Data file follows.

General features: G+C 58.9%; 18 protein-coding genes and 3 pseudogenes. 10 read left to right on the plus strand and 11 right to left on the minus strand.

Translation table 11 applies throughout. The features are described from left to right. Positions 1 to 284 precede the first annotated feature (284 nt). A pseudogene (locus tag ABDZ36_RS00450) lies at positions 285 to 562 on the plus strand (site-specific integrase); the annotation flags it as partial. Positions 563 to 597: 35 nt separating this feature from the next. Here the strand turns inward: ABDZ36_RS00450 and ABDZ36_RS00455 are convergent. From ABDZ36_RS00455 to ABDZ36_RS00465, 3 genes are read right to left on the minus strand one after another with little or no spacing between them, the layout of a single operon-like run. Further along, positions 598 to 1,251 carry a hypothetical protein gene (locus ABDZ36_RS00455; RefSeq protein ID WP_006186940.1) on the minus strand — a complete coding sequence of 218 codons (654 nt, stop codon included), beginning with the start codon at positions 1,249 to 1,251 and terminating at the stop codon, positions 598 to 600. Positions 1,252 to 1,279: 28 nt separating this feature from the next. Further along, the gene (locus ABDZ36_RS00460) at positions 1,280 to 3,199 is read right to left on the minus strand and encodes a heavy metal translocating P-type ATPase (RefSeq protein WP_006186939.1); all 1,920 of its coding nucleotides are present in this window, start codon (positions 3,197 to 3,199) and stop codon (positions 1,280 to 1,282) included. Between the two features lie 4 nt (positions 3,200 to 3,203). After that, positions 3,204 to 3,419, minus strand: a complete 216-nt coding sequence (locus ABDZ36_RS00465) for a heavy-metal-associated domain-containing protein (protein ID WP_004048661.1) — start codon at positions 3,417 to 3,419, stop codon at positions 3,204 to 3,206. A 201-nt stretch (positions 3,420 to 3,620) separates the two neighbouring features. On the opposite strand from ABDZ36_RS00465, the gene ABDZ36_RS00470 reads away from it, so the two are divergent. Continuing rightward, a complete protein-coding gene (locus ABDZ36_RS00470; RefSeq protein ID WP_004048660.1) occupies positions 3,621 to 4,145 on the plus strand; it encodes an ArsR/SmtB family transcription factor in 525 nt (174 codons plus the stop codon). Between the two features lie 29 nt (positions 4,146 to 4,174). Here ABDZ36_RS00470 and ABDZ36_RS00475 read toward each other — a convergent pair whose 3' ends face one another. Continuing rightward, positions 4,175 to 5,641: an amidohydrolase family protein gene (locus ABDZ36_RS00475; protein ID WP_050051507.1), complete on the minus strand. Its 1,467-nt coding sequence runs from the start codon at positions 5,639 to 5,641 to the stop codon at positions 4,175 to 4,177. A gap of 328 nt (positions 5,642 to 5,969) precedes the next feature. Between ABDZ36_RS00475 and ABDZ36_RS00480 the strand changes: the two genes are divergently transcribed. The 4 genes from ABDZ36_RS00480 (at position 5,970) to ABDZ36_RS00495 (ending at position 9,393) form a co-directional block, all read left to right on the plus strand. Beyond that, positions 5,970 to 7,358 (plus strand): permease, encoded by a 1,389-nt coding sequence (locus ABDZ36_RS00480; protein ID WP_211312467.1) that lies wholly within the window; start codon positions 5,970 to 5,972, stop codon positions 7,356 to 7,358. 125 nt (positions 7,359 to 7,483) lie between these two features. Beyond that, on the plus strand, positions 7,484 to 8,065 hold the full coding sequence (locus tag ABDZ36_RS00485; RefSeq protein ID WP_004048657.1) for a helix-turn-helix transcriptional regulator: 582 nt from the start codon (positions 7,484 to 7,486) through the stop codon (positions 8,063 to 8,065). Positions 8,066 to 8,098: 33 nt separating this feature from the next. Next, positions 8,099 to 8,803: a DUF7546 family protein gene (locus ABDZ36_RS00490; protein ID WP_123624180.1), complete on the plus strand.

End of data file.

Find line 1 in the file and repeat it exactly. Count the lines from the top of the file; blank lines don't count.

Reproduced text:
General features: G+C 58.9%; 18 protein-coding genes and 3 pseudogenes. 10 read left to right on the plus strand and 11 right to left on the minus strand.